by Gene Giannotta
The Obamacare rollout has been a study in how not to introduce a major web service to the world. From reports of the debacle, there seemed to be a lack of proper coordination as well as adequate testing. For a system so complex, that was obviously a recipe for disaster.
But while much of the rhetorical whirlwind out of Washington has centered around the question of who’s to blame for the mess, the “who” is largely besides the point. The question we should be asking is why. Just like the other October failure of government - the shutdown - the reasons for HealthCare.gov not working are not a simple matter of finding a person or two who screwed up and firing them, as cathartic as that might be for politicians and others looking for symbolism rather than solutions.
Any entity as large as the federal government, with as complicated a system of intertwining bureaucracies and competing interests both within that network as well as outside, in the realm of public opinion and congressional oversight, is probably more likely to end up with some wires crossed when a project as massive and high-profile as HealthCare.gov goes live.
After all, this isn’t the only botched IT project the federal government has presided over. The Post’s Walter Pincus, a longtime observer of the national security complex, pointed to a recent example under the Defense Department’s purview:
In this case, it was the Air Force. In 2005 it began a program designed to integrate into one system about 240 outdated computer networks at 600 locations that didn’t communicate with each other. It was to manage things such as equipment inventories, contracting, financial administration and personnel assignments.
The Air Force first estimated that the Expeditionary Combat Support System would cost $5.2 billion. On Nov. 14, 2012, it said it was canceling ECSS after spending up to $1.03 billion. The system “has not yielded any significant military capability,” according to an Air Force statement e-mailed to reporters. The Air Force estimated it would need $1.1 billion more to complete one-quarter of the originally designed program. Even so, it would not be ready until 2020.
So imagine if the Obama Administration had delayed the opening of the site until it was “ready.” In that alternate reality, we might be seeing hearings full of politicians wondering where the heck it is…in 2016.
Big bureaucratic entities, whether the federal government or private corporations, tend to face many of these kinds of issues. And in the case of the ACA, implementation requires federal, state, and private organizations all working together, with the added scrutiny of hyper-partisan politicians in Congress waiting to pounce on any slip-up as a sign of its fated implosion.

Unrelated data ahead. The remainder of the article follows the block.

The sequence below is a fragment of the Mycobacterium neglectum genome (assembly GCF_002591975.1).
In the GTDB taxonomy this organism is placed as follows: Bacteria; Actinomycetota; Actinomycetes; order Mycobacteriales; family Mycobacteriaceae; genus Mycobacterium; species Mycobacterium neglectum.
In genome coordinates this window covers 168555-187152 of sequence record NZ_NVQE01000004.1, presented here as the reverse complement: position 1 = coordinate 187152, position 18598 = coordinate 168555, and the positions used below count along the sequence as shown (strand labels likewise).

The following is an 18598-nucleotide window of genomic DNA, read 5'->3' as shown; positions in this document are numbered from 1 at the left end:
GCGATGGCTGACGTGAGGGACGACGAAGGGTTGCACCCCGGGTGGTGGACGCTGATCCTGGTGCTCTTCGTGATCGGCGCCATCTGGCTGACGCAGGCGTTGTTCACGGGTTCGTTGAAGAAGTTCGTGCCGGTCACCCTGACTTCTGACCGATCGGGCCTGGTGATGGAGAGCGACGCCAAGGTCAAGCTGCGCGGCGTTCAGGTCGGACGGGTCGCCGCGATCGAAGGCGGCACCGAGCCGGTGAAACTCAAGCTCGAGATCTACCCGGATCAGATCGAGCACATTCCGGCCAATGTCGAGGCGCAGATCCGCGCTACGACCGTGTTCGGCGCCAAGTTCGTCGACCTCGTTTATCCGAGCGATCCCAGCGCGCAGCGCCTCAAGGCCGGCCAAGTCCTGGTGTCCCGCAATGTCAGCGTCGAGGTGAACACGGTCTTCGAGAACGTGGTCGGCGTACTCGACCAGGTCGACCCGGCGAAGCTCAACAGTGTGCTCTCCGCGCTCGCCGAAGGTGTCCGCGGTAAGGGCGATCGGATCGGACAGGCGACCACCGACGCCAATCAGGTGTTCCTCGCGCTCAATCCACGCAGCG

So in many ways, when commentators and critics point out HealthCare.gov’s flaws, they miss the real phenomenon we should be focusing on.
Just like the shutdown, the Obamacare rollout lays bare the simple fact that unlike a lean startup or small businesses that can afford to wait to release their product when it’s “ready,” government is dictated by political forces that can be far less patient or forgiving. To be sure, politics abounds in private industry as well. The business world is as rife with tensions between competing interests and personalities as the world of governments. But the ACA combines those two atmospheres together to create a uniquely problematic mess.
Consider these points, from Ezra Klein, when he addressed Republican demand for someone to point the finger at:
How about Senate Republicans who tried to intimidate Sebelius out of using existing HHS funds to implement Obamacare? “Would you describe the authority under which you believe you have the ability to conduct such transfers?” Sen. Orrin Hatch demanded at one hearing. It’s difficult to imagine the size of the disaster if Sebelius hadn’t moved those funds.
How about congressional Republicans who refuse to permit the packages of technical fixes and tweaks that laws of this size routinely require?
How about Republican governors who told the Obama administration they absolutely had to be left to build their own health-care exchanges — you’ll remember that the House Democrats’ health-care plan included a single, national exchange — and then refused to build, leaving the construction of 34 insurance marketplaces up to HHS?
Now, this isn’t meant to pin the blame on the GOP, but rather to point out that Obamacare’s implementation - including the construction and reliability of the exchange web sites - hinges on the same sort of politicking that has made it impossible to craft long-term budgets and nearly brought the United States to the brink of default on multiple occasions over the past couple years.
But that also isn’t meant as an indictment of government-run projects, either. After all, it didn’t work out too well when the DoD outsourced the “systems integrator” role on several of its own projects.
TechCrunch’s Gregory Ferenstein, meanwhile, has plenty of criticisms, one which gets to the heart of my point about politics: